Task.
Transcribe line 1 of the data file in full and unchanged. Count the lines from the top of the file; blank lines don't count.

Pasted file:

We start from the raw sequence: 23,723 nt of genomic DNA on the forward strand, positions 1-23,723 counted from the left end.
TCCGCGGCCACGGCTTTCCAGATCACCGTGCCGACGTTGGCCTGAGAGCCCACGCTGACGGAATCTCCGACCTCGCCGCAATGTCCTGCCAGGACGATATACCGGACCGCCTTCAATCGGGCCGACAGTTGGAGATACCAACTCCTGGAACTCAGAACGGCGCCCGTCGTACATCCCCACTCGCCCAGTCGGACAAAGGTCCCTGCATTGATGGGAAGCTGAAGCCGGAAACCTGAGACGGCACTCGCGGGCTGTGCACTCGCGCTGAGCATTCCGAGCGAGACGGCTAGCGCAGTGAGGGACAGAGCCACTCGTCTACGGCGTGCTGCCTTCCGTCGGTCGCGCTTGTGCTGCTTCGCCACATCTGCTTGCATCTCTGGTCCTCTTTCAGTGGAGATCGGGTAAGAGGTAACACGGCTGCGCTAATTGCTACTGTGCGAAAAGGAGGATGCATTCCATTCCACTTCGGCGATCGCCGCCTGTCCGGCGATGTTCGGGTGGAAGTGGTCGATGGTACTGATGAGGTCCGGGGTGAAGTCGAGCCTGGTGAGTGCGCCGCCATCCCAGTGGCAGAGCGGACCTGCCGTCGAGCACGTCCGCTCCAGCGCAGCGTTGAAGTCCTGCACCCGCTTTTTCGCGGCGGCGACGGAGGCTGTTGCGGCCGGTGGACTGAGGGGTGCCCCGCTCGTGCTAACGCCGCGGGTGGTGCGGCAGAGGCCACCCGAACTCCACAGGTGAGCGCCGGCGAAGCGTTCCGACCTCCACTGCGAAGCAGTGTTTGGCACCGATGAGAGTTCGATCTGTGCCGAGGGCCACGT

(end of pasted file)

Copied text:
We start from the raw sequence: 23,723 nt of genomic DNA on the forward strand, positions 1-23,723 counted from the left end.